- Chantel Jennings, ESPN Staff Writer
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There’s quite a bit we’ve already learned about Michigan through this 2014 spring season and the scrimmage will reveal even more. However, this spring really only matters because it’s a launching point for what happens next season, and it’s important to keep that in mind with everything that’s talked about this spring. So, to look forward to next fall, here are five predictions for Michigan football in 2014.
No. 3: Michigan will lose (in close games) to both Michigan State and Ohio State.
Why: We didn’t say every prediction was going to be a thrilling one, so here’s the first reality check of the fall predictions. It’s not an easy pill to swallow, losing to both of a team’s biggest rivals in a single season. But it’s a prediction that seems quite likely. The Michigan State game shouldn’t be quite as lopsided as it was in 2013 and the Ohio State game will likely be another shootout, but they both appear likely to end in defeat.
For starters, the Wolverines are on the road in both of these games. Brady Hoke has yet to win in either of those venues during his tenure. Last season, Michigan lost in East Lansing 29-6. In 2012, the Wolverines traveled to Columbus and lost 26-21. And in Hoke’s first season, Michigan lost at Spartan Stadium 28-14.
Playing away from home is tough, especially for Michigan under Hoke, as the Wolverines are 7-13 away from Ann Arbor since 2011. Playing in a rival’s stadium is even tougher. Playing in a rivals’ stadium when both are coming off conference title game appearances makes it even tougher.
The Wolverines will also be facing teams that return most of their talent. Yes, Ohio State lost its top three in tackles from that game: linebacker Ryan Shazier and defensive backs C.J. Barnett and Bradley Roby. But the Buckeyes' defensive line is deep and returns a lot of talent. Michigan’s biggest problem this season was getting past the line of scrimmage, and opponents proved that heavy pressure up front was generally too much for the Wolverines to handle.
Offensively, the Buckeyes lose leading rusher Carlos Hyde, but Braxton Miller comes back, and he's the main threat. Because of what Miller does and the lanes he can open for others, even an average runner can put up better than average numbers. And the Buckeyes are replacing talent with talent in Ezekiel Elliott.
Michigan State lost some crucial talent in Darqueze Dennard, Isaiah Lewis, Denicos Allen and Max Bullough. But the reigning Big Ten defensive lineman of the year, Shilique Calhoun, will return and defensive coordinator Pat Narduzzi seems to have Hoke’s number after last season. With a new offensive coordinator at Michigan, maybe things will change. On offense, the Spartans return quarterback Connor Cook and running back Jeremy Langford, as well as receiver weapons and most of its offensive line.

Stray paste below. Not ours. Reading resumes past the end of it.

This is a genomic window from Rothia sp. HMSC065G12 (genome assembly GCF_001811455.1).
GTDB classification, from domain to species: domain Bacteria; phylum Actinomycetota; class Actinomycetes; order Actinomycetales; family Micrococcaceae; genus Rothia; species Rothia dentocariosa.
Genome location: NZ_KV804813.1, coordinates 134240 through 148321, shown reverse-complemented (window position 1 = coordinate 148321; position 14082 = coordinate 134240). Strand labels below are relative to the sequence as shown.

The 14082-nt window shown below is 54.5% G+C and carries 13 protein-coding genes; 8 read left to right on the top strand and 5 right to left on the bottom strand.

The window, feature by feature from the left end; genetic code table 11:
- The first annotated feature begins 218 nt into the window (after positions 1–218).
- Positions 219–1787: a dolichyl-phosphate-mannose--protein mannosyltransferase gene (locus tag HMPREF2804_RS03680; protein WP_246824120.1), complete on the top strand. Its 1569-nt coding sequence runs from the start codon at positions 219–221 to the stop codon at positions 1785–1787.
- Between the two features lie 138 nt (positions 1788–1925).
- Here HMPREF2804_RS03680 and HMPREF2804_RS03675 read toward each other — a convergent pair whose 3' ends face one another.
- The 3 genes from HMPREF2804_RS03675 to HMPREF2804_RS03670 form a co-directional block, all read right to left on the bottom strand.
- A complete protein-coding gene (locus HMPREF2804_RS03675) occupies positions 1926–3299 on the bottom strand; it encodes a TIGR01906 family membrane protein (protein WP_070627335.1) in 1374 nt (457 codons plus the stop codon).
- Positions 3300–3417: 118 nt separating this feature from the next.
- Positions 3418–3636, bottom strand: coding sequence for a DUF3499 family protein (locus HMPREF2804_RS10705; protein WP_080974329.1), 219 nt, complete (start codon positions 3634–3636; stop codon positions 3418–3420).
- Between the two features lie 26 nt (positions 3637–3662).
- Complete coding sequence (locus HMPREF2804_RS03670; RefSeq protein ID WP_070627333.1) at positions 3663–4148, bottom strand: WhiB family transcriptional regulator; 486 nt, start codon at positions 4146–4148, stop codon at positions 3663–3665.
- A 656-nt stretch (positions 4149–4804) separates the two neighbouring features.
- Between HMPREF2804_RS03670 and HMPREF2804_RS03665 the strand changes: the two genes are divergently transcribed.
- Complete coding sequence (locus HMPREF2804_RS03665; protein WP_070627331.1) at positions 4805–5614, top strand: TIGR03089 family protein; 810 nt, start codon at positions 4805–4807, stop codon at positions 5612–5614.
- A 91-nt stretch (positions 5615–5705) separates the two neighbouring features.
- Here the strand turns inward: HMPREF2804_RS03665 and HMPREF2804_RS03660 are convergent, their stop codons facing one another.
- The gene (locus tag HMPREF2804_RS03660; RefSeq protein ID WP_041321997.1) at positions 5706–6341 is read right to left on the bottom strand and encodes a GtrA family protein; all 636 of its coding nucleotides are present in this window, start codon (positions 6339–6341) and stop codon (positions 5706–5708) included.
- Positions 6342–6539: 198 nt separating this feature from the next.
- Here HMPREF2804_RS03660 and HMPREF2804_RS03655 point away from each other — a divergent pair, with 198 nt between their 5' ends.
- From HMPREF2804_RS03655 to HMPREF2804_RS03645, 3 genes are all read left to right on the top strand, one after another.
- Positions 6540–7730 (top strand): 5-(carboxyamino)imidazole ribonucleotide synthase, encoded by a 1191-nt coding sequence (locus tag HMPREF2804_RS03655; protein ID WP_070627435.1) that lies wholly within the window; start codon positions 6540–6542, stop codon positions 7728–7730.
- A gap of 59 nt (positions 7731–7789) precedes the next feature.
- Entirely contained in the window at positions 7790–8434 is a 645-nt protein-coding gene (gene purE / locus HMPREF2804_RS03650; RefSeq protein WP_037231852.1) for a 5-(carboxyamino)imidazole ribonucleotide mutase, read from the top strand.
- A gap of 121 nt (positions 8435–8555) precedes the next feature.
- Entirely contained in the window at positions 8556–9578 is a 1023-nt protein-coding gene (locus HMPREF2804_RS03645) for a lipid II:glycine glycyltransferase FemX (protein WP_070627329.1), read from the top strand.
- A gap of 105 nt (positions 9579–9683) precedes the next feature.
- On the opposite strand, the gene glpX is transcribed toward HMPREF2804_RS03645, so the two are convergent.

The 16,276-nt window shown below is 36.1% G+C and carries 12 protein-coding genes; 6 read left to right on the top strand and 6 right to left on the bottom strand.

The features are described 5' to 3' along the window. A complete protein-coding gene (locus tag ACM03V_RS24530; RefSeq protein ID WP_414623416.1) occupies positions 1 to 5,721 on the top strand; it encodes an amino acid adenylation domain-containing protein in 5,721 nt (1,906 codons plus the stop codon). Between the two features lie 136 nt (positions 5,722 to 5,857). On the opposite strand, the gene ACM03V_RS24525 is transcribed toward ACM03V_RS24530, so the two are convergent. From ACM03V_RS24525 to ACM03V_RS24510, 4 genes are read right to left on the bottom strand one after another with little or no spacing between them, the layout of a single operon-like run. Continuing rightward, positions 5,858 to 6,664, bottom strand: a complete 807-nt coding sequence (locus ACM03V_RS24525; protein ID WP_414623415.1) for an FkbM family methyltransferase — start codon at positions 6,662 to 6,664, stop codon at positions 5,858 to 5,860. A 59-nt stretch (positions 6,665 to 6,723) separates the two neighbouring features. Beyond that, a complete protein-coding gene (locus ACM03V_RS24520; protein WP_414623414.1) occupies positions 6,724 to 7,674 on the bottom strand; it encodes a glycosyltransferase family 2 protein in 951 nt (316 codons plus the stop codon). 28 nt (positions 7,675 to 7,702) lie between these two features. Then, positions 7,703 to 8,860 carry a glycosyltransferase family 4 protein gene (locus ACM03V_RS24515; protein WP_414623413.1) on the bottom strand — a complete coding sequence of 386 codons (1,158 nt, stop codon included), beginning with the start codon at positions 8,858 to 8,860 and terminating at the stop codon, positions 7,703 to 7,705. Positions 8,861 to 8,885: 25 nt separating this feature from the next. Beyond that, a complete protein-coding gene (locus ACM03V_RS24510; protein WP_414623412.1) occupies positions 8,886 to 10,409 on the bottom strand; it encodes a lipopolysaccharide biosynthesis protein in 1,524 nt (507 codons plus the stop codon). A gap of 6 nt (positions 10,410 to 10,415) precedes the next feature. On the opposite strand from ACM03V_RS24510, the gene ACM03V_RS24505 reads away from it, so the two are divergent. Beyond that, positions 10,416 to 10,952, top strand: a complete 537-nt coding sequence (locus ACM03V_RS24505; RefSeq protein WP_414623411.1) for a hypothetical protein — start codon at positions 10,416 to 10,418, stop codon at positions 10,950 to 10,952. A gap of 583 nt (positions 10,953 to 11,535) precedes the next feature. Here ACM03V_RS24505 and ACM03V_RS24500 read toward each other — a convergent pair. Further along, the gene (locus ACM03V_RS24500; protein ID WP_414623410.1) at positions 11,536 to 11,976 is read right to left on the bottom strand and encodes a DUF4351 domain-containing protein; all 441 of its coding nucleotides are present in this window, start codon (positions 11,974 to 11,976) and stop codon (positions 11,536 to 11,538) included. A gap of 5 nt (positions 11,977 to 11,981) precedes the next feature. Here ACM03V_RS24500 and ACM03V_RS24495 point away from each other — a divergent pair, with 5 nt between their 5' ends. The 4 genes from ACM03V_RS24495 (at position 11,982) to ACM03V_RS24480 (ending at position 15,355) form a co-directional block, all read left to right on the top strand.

Timing is another factor. Michigan has a bye week before visiting the Spartans on Oct, 25, but that really will be the Wolverines’ first benchmark game of the season, other than the Notre Dame game in Week 2. The Spartans will have a road game at Oregon in Week 2, so they’ll have a marquee game under their belts.
Previous schedules matter slightly less when it comes to the Michigan-Ohio State game, as it's always the final game on the regular season schedule and theoretically, both teams should be playing to their potential by then. At that time in the season, the bigger factor is health. If both teams can remain healthy and if certain guys (such as Jake Butt) can return at full strength from injuries by then, that will be a big factor.
Statistically, let’s look at the areas in both of those games where the Wolverines struggled the most.
The Wolverines couldn’t move the ball and the Spartans consistently got to Devin Gardner. Calhoun is back and is a guy who will require double-teams, but that opens things up for other talented Spartans defensive linemen like Marcus Rush and linebackers Taiwan Jones and Ed Davis. Those four combined for 16 tackles (including seven for losses) and five sacks against Michigan.
Michigan didn’t disrupt Cook enough. Yes, he only completed 18 of 33 passes and threw one interception to his one touchdown, but remember that was his first big game as a starter. He has improved since then. Don’t doubt the difference that a Big Ten championship, Big Ten title game MVP and Rose Bowl championship can make in a quarterback’s confidence.
This was kind of a strange game. The Wolverines offense, after a season of struggles, managed to pull it together against a defense that had been quite stout. But then the Michigan defense was a total sieve and allowed the Buckeyes to rack up yards in every way possible. This game will likely be another shootout of sorts, with both teams returning offensive weapons. If Gardner can put up a similar performance, that would bode well for the Wolverines, and the same can be said of Miller and the Buckeyes. But at the end of the day, if this is a shootout, I’d put my money with the QB who’s more likely to be in the Heisman Trophy conversation at the end of the year: Miller.
Michigan 2014 predictions: